# anova

**Class: **GeneralizedLinearMixedModel

Analysis of variance for generalized linear mixed-effects model

## Description

returns
a table, `stats`

= anova(`glme`

,`Name,Value`

)`stats`

, using additional options specified
by one or more `Name,Value`

pair arguments. For example,
you can specify the method used to compute the approximate denominator
degrees of freedom for the *F*-tests.

## Input Arguments

`glme`

— Generalized linear mixed-effects model

`GeneralizedLinearMixedModel`

object

Generalized linear mixed-effects model, specified as a `GeneralizedLinearMixedModel`

object.
For properties and methods of this object, see `GeneralizedLinearMixedModel`

.

### Name-Value Arguments

Specify optional pairs of arguments as
`Name1=Value1,...,NameN=ValueN`

, where `Name`

is
the argument name and `Value`

is the corresponding value.
Name-value arguments must appear after other arguments, but the order of the
pairs does not matter.

*
Before R2021a, use commas to separate each name and value, and enclose*
`Name`

*in quotes.*

`DFMethod`

— Method for computing approximate denominator degrees of freedom

`'residual'`

(default) | `'none'`

Method for computing approximate denominator degrees of freedom
to use in the *F*-test, specified as the comma-separated
pair consisting of `'DFMethod'`

and one of the following.

Value | Description |
---|---|

`'residual'` | The degrees of freedom are assumed to be constant and equal
to n – p, where n is
the number of observations and p is the number
of fixed effects. |

`'none'` | All degrees of freedom are set to infinity. |

The denominator degrees of freedom for the *F*-statistic
correspond to the column `DF2`

in the output structure `stats`

.

**Example: **`'DFMethod','none'`

## Output Arguments

`stats`

— Results of *F*-tests for fixed-effects terms

table

Results of *F*-tests for fixed-effects terms,
returned as a table with one row for each fixed-effects term in `glme`

and
the following columns.

Column Name | Description |
---|---|

`Term` | Name of the fixed-effects term |

`FStat` | F-statistic for the term |

`DF1` | Numerator degrees of freedom for the F-statistic |

`DF2` | Denominator degrees of freedom for the F-statistic |

`pValue` | p-value for the term |

Each fixed-effects term is a continuous variable, a grouping
variable, or an interaction between two or more continuous or grouping
variables. For each fixed-effects term, `anova`

performs
an *F*-test (marginal test) to determine if all coefficients
representing the fixed-effects term are equal to 0.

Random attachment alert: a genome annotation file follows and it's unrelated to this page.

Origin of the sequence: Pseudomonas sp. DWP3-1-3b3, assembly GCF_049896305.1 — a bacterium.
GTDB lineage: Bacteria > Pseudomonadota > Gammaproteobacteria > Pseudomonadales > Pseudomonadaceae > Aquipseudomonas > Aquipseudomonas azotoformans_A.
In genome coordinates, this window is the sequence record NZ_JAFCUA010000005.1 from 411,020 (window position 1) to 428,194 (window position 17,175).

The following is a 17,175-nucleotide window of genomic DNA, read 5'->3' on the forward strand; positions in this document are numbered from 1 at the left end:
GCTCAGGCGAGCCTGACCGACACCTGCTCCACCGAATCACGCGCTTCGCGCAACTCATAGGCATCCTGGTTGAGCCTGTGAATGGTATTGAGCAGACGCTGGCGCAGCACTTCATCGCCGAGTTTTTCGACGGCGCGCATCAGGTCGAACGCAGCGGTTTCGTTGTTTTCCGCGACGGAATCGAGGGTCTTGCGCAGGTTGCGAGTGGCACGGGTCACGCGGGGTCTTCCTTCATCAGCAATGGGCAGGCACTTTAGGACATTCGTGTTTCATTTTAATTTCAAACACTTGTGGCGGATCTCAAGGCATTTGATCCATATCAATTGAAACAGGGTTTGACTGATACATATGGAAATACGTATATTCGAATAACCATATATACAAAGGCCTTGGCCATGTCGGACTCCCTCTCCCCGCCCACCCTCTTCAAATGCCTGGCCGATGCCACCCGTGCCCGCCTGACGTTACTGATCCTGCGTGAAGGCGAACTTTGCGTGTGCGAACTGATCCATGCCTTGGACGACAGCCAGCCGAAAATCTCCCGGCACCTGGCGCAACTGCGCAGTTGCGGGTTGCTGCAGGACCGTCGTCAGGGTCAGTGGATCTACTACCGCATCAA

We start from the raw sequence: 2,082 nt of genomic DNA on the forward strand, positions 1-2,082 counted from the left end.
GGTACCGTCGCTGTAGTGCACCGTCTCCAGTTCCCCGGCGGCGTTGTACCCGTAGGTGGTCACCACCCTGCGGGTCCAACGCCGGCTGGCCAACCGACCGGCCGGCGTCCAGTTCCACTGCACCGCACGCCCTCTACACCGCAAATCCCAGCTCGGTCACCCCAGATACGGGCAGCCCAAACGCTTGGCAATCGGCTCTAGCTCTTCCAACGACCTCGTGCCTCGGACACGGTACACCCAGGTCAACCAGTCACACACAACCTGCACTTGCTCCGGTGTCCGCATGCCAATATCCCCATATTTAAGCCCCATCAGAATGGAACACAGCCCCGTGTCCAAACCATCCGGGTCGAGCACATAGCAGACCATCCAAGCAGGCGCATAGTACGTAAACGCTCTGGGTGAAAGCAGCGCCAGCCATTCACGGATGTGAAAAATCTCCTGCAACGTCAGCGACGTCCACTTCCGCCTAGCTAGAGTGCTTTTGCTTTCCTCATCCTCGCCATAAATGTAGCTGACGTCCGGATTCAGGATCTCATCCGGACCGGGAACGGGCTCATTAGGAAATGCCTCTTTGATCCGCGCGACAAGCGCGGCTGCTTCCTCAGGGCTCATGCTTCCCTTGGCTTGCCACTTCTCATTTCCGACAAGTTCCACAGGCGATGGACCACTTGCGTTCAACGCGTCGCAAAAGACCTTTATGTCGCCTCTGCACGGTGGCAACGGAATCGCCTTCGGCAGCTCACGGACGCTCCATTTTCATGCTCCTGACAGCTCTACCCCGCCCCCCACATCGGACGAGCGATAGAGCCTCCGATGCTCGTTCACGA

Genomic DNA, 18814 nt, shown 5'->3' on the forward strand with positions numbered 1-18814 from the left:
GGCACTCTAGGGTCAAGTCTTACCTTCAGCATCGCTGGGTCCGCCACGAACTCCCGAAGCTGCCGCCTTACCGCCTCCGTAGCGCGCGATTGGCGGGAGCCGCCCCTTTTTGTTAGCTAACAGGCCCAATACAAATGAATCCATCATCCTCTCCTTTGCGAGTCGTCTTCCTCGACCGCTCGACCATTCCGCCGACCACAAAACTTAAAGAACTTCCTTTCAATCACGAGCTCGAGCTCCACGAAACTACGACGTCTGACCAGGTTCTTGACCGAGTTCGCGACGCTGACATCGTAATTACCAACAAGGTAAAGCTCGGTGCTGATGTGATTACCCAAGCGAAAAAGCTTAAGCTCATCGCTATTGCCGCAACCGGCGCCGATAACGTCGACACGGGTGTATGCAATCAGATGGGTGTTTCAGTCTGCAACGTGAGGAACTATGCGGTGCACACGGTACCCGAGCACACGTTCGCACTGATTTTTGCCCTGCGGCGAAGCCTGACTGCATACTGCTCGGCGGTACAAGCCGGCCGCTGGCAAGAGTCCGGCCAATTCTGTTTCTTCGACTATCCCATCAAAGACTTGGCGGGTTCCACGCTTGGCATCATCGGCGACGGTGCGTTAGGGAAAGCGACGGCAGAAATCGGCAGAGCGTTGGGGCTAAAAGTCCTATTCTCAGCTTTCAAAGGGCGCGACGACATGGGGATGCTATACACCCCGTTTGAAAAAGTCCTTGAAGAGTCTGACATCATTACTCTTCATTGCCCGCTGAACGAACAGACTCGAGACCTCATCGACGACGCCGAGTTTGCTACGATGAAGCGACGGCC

To perform tests for the type III hypothesis, when fitting the
generalized linear mixed-effects model `fitglme`

,
you must use the `'effects'`

contrasts for the `'DummyVarCoding'`

name-value
pair argument.

## Examples

### F-Tests for Fixed Effects

Load the sample data.

`load mfr`

This simulated data is from a manufacturing company that operates 50 factories across the world, with each factory running a batch process to create a finished product. The company wants to decrease the number of defects in each batch, so it developed a new manufacturing process. To test the effectiveness of the new process, the company selected 20 of its factories at random to participate in an experiment: Ten factories implemented the new process, while the other ten continued to run the old process. In each of the 20 factories, the company ran five batches (for a total of 100 batches) and recorded the following data:

Flag to indicate whether the batch used the new process (

`newprocess`

)Processing time for each batch, in hours (

`time`

)Temperature of the batch, in degrees Celsius (

`temp`

)Categorical variable indicating the supplier (

`A`

,`B`

, or`C`

) of the chemical used in the batch (`supplier`

)Number of defects in the batch (

`defects`

)

The data also includes `time_dev`

and `temp_dev`

, which represent the absolute deviation of time and temperature, respectively, from the process standard of 3 hours at 20 degrees Celsius.

Fit a generalized linear mixed-effects model using `newprocess`

, `time_dev`

, `temp_dev`

, and `supplier`

as fixed-effects predictors. Include a random-effects term for intercept grouped by `factory`

, to account for quality differences that might exist due to factory-specific variations. The response variable `defects`

has a Poisson distribution, and the appropriate link function for this model is log. Use the Laplace fit method to estimate the coefficients. Specify the dummy variable encoding as `'effects'`

, so the dummy variable coefficients sum to 0.

The number of defects can be modeled using a Poisson distribution

$${\text{defect}}_{ij}\sim \text{}\text{Poisson}({\mu}_{ij})$$

This corresponds to the generalized linear mixed-effects model